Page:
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One of the topics that have been persistent on the lips of executives at big AAA studios is games as a service. Many large publishers and console manufacturers love the whole games as a service concept, and Microsoft wants to capitalize on that with its very own digital streaming service utilizing the Azure cloud services.
According to Bloomberg, Xbox head honcho Phil Spencer wants to launch a streaming service for the Xbox brand that will enable Xbox gamers to play games through an online Azure-powered service that allows them to access a library without having to own the actual console. This comes right on the heels of Microsoft having just launched the $500 Xbox One X.
The article states that Microsoft had plans for this service as far back as 2012, but due to costs to setup the infrastructure and the the lack of broadband coverage the company's plans had to be put on hold.
Now that the Azure has stabilized and more and more people have broadband connections, Microsoft wants to try its hand at a games as a service streaming option... again. However, the company will keep the dedicated home console in its line-up, but it wants to introduce the streaming service by 2020.
The big difference is that this time Microsoft wants to take a Sony/Valve route. The other two companies have services and features set up so that you can access games from non-dedicated gaming devices to play high-end games. Valve's solution is more domesticated, with the Steam Link being able to link up to a high-end desktop PC or laptop and stream a user's Steam library to wherever they are in the house.
Sony's setup was a bit more spread out, using Gaikai as the base for the PlayStation Now service that allows gamers to stream PlayStation games via the online service. The service, however, has not gone down all that well with gamers. Complaints about limited game selection, over-pricing, and quality control are still ever-present for Sony and the PlayStation Now service.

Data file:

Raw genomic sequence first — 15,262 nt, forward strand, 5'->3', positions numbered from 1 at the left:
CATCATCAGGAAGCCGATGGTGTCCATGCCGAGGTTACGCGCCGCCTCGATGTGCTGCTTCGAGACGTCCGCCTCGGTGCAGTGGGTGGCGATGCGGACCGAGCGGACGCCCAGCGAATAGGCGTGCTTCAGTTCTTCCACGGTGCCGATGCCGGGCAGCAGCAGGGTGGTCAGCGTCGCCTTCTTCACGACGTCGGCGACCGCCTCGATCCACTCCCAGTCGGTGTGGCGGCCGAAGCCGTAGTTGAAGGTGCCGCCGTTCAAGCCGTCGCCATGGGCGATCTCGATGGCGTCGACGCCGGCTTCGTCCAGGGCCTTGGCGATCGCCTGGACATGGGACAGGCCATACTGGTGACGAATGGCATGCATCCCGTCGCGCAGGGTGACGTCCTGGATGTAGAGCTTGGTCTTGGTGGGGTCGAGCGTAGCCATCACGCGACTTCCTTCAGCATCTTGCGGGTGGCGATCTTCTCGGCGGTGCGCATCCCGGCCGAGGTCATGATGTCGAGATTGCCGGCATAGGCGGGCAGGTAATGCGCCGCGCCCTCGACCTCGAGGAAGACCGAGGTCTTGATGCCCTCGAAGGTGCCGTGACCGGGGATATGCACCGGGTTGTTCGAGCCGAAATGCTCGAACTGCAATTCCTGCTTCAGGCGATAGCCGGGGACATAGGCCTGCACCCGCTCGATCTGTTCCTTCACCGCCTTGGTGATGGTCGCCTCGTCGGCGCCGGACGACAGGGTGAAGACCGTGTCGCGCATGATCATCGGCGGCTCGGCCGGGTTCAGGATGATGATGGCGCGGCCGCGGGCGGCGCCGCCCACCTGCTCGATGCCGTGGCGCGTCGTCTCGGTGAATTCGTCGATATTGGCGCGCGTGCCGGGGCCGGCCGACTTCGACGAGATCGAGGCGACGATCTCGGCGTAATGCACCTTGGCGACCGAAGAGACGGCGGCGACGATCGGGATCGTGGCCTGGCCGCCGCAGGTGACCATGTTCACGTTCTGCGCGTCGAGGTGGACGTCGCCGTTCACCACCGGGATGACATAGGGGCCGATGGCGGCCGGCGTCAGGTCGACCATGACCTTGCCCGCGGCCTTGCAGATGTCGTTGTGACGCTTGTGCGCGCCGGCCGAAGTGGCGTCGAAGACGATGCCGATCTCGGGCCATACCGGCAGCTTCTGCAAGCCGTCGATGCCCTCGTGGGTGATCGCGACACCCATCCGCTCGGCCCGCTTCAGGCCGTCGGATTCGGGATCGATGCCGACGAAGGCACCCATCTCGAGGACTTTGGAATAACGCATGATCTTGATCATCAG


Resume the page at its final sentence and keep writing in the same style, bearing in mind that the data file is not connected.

Microsoft hoping to follow suit seems like a risky maneuver at this juncture, given that the company still doesn't have a stable line-up of exclusives, and many of the other noteworthy games available on the Xbox platform are also available on PC. That's not to mention that, technically, you could still use the Steam Link to access Windows 10 games from the host desktop, which means that Microsoft's solution would have to be a lot more enticing than what you get with the current hardware options out there.
Nevertheless, being able to sell a set top box for $99 that can play OG Xbox, Xbox 360 and Xbox One titles would probably look like good business in the eyes of Microsoft's executives. It opens an opportunity to sell more subscription services without having to get people to commit to the pricier hardware.
To help with those streaming initiatives -- which is scheduled to get underway over the next three years -- Microsoft is buying up some studios and aiming to focus more on producing exclusive content for the Xbox family. A bustling line-up of buy-worthy exclusives plus re-introducing the Azure cloud streaming services three years from now might just be enough to entice gamers back into the fold, but Microsoft has an uphill battle to overcome, especially with Nintendo and Sony going full speed ahead to capture or maintain market share.